• Duration. Edible effects can last a few hours up to a whole day, which may be longer than some consumers want.
  • Price. Store-bought edibles can get expensive if your tolerance is high.

3. Concentrates

The term concentrate is an umbrella term describing a myriad of cannabis materials extracted through different methods. Other terms used to describe concentrates are wax or extracts. The final product typically has a high concentration of cannabinoids, little to no plant matter, and can have different consistencies.  

Different types of concentrate are produced using different extraction methods and starting materials. Types of concentrates include:

Concentrates can be consumed via...

  • Dabbing. A dab rig and heating device is needed.
  • Vaping. Concentrates are what are filled into cartridges that fit onto vape batteries.
  • Edibles. Most store-bought edibles are infused with cannabis concentrates.
  • Smoking. Some concentrate consistencies, like cannabis oil, are easy to add to bowls or joints for a higher potency experience.


  • Potency. Concentrates are made to produce strong effects.
  • Flavors. Extracts produce some of the most flavorful cannabis material on the market.
  • Variety. There are a wide variety of brands and types to try (not to mention strain-specific extracts and cartridges).


  • Potency. For new consumers or users looking for lighter effects, concentrates may prove to be too intense. 
  • Duration. Frequent concentrate consumers may see an increase in tolerance, which can reduce the strength and duration of the effects and increase the amount needed.
  • May require smoking. Unless you’re consuming concentrates through edibles, some form of smoking or vaping is involved.

4. Tinctures

cannabis tincture

Tinctures are liquid drops infused with cannabis. They can be oil-based, most commonly available in dispensaries, or alcohol-based, which are typically made at home. Tinctures are an excellent non-smoking alternative for consumers who want to receive the benefits of cannabis material without the risk of throat or lung irritation. 

Tinctures can be administered sublingually – placed under the tongue and held for 15-30 seconds – for faster effects. Alternatively, they can be applied topically or mixed into food as well, though these methods can alter the uptake time and may strengthen or diminish the desired effects.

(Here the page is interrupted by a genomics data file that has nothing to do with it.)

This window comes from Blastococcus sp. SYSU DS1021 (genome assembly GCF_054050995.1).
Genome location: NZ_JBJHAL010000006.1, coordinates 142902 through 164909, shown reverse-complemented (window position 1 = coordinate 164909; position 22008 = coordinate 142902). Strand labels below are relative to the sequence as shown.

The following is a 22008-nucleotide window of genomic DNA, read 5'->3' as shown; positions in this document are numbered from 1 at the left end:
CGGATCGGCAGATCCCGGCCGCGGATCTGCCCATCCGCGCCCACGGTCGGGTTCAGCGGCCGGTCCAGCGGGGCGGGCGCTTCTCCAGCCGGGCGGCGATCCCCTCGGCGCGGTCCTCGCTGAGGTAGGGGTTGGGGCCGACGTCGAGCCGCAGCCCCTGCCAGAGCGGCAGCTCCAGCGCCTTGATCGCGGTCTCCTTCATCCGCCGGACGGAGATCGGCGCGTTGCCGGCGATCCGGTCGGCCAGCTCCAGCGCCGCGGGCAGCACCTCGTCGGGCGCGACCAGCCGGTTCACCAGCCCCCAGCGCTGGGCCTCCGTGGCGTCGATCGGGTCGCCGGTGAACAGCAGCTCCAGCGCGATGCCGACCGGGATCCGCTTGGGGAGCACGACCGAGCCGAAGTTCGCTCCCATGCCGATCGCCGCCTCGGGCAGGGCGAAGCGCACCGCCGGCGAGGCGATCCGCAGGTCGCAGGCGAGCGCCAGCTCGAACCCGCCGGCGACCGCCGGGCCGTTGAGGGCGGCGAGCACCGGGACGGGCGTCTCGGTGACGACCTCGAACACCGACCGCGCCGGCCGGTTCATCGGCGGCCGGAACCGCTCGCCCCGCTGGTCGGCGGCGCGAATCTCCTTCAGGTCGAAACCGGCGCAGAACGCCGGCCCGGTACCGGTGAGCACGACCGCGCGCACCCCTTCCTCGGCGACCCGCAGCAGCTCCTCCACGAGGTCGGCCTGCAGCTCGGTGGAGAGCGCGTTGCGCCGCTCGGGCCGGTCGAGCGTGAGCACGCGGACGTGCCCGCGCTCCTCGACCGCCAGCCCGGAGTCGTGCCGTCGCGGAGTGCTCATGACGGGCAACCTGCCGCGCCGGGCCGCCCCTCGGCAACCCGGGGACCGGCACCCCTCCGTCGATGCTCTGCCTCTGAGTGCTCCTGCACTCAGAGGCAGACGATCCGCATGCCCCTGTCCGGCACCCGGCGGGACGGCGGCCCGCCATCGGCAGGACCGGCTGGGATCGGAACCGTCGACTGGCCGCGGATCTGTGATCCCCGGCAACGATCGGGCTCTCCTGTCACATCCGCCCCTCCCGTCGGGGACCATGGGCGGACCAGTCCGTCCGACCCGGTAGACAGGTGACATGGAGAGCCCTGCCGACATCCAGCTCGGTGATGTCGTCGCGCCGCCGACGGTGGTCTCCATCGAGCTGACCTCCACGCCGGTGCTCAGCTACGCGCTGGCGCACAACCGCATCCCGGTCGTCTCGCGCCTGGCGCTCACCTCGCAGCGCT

• Potent. Tinctures can be rich in all cannabinoids or isolated to just one, allowing for a more intense effect.
  • Variety. There are many different ratios that tinctures are available in, giving consumers a wide range of options.
  • Precise dosing. Measured droppers make it easy to get the perfect dose for you.
  • No smoke.
  • No sugar.
  • No extra tools needed.
  • Long shelf-life. Depending on the ingredients, oil-based tinctures are typically good between 1-10 years. 


  • Price point. Store-bought tinctures tend to include more cannabinoids per package, which can increase the price. The average 1,000 mg CBD tincture can cost up to $100. 
  • Taste. Tinctures aren't the most flavorful option, which can deter some people looking for a more traditional edible experience.

5. THC Pills

thc pills

Cannabis pills are ingestable capsules or tablets filled with concentrate or other cannabis material. They are simple to take: place the capsule in your mouth and swallow with water. The effects' onset and duration time is similar to edibles: up to 2 hours to take effect and can last from 4 to 24 hours.


  • Ease of consumption.
  • Precise dosing. Each pill will provide the same milligrams of THC and/or CBD each time.
  • Simple ingredients. No sugars or oils involved.
  • Discreet.
  • No extra tools needed.
  • No smoke.


  • Price. Similar to tinctures, capsules can cost up to $100 or more for 1,000 milligrams of CBD. The average price per milligram is great, but the higher price tag may be undesirable for some consumers.
  • Low variety. The similarities to vitamins or medicine – and the lack of flavor – have made capsules one of the least popular ways to consume recreationally. As a result, there may be a limited number of brands and ratios from which to select. For medical cannabis patients, however, this simple and unvaried approach can make it easier to get the accurate, consistent dose needed.

Smoking vs Edibles 

weed gummies